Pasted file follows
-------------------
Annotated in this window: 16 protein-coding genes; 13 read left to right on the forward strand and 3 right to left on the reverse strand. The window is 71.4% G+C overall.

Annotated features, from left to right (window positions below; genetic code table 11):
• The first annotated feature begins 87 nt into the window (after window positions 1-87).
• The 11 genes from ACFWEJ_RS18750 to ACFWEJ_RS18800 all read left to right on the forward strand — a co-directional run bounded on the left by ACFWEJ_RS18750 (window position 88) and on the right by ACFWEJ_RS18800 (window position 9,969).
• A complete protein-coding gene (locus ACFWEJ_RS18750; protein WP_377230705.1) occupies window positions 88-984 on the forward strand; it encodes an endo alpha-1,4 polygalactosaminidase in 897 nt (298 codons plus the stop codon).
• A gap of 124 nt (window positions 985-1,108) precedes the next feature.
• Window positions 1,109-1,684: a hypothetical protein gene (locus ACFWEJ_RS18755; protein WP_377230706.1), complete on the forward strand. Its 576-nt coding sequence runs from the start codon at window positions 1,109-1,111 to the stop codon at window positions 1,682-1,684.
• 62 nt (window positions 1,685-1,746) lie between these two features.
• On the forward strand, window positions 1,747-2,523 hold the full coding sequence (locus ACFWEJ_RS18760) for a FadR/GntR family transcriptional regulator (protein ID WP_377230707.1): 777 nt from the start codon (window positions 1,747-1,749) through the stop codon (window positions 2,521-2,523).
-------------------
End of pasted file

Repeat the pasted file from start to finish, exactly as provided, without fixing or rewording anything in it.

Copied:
Annotated in this window: 16 protein-coding genes; 13 read left to right on the forward strand and 3 right to left on the reverse strand. The window is 71.4% G+C overall.

Annotated features, from left to right (window positions below; genetic code table 11):
• The first annotated feature begins 87 nt into the window (after window positions 1-87).
• The 11 genes from ACFWEJ_RS18750 to ACFWEJ_RS18800 all read left to right on the forward strand — a co-directional run bounded on the left by ACFWEJ_RS18750 (window position 88) and on the right by ACFWEJ_RS18800 (window position 9,969).
• A complete protein-coding gene (locus ACFWEJ_RS18750; protein WP_377230705.1) occupies window positions 88-984 on the forward strand; it encodes an endo alpha-1,4 polygalactosaminidase in 897 nt (298 codons plus the stop codon).
• A gap of 124 nt (window positions 985-1,108) precedes the next feature.
• Window positions 1,109-1,684: a hypothetical protein gene (locus ACFWEJ_RS18755; protein WP_377230706.1), complete on the forward strand. Its 576-nt coding sequence runs from the start codon at window positions 1,109-1,111 to the stop codon at window positions 1,682-1,684.
• 62 nt (window positions 1,685-1,746) lie between these two features.
• On the forward strand, window positions 1,747-2,523 hold the full coding sequence (locus ACFWEJ_RS18760) for a FadR/GntR family transcriptional regulator (protein ID WP_377230707.1): 777 nt from the start codon (window positions 1,747-1,749) through the stop codon (window positions 2,521-2,523).